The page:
School employee says ID was used to make fraudulent purchases

School employee says ID was used to make fraudulent purchases (Image 1)

A Clarksville-Montgomery County school system employee is outraged after her ID was stolen by an unknown person who then purchased thousands of dollars worth of items from a grocery store hundreds of miles away.

The victim, who asked us not to reveal her identity, is among one of tens of thousands of school employees whose private information was put out in the open by hackers last year.

She told News 2 on Thursday evening she recently discovered several fraudulent transactions that were made at a Virginia grocery store totaling upwards of $1,300 as she was going through her bank statements.

The school system employee, who said she's never even been to Virginia, said she immediately, notified her bank and authorities.

“I hate to think that it was, but I did speak with a friend of mine who said the same thing happened to her the day before yesterday and I find it not a coincidence,” the victim told News 2. “She's also a school system employee and the bank is aware there are quite a few other people whose accounts have been compromised.”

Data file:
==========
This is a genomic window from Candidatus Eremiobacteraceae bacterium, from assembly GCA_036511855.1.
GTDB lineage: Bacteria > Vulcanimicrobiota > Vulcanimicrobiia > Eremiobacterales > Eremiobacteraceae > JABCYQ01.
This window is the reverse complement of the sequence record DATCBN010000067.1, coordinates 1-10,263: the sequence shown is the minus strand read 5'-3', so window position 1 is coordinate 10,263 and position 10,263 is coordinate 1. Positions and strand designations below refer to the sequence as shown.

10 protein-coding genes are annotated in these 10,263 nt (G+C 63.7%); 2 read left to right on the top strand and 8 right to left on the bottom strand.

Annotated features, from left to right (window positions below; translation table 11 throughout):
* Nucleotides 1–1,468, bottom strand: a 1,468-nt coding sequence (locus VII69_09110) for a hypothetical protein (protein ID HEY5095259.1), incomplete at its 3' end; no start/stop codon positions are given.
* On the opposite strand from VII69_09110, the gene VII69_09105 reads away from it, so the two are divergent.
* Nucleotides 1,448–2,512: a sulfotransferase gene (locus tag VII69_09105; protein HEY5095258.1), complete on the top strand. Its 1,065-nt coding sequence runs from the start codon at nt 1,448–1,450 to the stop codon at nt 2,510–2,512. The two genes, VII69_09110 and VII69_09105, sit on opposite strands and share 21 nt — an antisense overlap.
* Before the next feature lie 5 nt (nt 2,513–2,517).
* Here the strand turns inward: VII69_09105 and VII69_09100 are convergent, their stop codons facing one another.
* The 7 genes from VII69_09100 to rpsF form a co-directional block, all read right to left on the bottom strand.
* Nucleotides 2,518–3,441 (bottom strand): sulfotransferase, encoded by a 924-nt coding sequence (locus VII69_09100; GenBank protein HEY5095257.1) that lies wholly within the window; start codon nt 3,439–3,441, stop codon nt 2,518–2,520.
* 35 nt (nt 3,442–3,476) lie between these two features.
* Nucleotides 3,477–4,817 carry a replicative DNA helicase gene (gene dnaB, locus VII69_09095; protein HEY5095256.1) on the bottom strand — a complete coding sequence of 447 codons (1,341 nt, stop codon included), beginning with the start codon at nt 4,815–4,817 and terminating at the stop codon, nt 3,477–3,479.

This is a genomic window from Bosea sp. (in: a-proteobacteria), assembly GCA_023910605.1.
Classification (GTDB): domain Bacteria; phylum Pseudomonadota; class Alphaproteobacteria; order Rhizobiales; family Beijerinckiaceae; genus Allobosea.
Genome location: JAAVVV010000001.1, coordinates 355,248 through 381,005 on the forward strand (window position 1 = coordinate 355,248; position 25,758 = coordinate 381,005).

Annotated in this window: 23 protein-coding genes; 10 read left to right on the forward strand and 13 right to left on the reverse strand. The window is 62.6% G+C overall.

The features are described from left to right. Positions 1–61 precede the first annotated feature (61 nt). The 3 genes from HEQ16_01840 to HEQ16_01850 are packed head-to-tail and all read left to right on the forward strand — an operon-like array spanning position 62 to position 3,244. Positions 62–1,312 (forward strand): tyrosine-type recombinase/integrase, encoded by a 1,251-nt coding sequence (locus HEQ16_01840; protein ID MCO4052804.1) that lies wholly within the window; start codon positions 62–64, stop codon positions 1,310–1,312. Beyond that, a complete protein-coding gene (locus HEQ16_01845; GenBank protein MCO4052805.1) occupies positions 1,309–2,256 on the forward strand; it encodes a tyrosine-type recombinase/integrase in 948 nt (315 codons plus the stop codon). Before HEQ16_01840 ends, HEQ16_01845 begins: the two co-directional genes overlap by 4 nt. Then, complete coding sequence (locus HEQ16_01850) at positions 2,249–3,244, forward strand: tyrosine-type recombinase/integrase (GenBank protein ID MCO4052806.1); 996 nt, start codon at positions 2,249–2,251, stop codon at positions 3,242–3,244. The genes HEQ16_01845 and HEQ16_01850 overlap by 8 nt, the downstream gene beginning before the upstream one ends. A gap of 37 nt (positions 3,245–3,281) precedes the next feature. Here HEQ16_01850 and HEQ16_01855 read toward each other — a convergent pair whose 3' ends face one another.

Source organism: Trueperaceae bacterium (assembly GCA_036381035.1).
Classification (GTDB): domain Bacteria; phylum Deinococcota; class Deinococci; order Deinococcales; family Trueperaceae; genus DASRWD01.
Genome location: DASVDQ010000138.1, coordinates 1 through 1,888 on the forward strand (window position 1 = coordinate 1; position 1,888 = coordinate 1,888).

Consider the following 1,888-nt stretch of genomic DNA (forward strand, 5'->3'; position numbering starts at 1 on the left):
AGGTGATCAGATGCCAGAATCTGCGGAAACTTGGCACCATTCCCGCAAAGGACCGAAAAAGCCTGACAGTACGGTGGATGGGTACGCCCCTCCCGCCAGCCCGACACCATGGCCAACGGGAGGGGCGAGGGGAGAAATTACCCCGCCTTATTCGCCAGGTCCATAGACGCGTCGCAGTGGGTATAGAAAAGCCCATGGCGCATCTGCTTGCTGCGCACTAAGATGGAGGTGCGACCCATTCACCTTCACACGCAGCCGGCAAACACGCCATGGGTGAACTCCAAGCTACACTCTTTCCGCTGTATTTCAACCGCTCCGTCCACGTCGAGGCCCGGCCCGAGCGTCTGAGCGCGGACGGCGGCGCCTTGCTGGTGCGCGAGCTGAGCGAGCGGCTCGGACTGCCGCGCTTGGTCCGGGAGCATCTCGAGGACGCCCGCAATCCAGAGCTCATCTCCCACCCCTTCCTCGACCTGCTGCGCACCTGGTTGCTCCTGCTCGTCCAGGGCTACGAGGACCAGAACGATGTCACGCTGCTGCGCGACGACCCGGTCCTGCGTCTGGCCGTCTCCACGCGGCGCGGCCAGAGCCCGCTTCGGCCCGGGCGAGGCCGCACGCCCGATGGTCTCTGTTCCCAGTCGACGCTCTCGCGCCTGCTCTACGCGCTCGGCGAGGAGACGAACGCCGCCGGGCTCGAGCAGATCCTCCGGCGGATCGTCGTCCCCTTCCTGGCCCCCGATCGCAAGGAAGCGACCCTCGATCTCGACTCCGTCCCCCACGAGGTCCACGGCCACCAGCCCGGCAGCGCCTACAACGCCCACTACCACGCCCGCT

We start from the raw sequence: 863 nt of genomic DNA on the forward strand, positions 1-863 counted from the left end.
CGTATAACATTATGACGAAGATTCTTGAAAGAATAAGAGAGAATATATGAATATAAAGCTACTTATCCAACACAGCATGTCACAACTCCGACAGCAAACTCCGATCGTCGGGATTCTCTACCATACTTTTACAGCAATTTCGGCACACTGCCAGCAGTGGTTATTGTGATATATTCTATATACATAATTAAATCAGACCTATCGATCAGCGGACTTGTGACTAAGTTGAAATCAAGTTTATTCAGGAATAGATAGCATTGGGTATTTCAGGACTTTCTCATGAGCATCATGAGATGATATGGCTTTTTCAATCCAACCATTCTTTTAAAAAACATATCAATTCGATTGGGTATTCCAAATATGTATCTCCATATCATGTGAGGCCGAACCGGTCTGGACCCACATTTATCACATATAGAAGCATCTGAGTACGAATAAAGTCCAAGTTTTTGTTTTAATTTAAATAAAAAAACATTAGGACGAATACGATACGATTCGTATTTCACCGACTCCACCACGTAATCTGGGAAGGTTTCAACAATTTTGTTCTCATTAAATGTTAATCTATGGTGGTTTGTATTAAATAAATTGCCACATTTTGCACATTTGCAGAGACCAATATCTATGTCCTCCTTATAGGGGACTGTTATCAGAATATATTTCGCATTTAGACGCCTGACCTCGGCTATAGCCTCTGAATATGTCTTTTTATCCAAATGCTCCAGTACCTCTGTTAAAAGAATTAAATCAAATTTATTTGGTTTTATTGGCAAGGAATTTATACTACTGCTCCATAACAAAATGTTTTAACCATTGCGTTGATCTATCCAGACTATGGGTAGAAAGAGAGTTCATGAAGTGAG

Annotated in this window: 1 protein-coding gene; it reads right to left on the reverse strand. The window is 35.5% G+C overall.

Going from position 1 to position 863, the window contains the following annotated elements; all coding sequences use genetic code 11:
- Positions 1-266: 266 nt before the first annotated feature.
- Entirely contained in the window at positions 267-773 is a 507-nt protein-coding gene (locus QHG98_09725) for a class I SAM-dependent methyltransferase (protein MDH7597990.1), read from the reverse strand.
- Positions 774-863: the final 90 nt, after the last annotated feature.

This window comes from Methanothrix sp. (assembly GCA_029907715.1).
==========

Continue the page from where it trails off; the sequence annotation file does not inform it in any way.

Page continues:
Last year, hackers released personal data, including social security numbers and birthdays of district students and employees.

Both the Federal Bureau of Investigation and the Tennessee Bureau of Investigation have been working endlessly to determine where the breach came from.

The credit union's president released a statement to school employees following our story which read in part, “Beginning yesterday, we became aware of a relatively small number of fraudulent transactions occurring on our credit union members debit card accounts. Due to privacy issues, we cannot discuss individual account information; however, I can say that these fraudulent transactions have been reported by members in all of our office locations across Middle Tennessee and are not specific to Montgomery County School System employees.”

Experts say nearly 13 million U.S. adults were victims of identity fraud last year, which is an increase of more than one million victims over the previous year.

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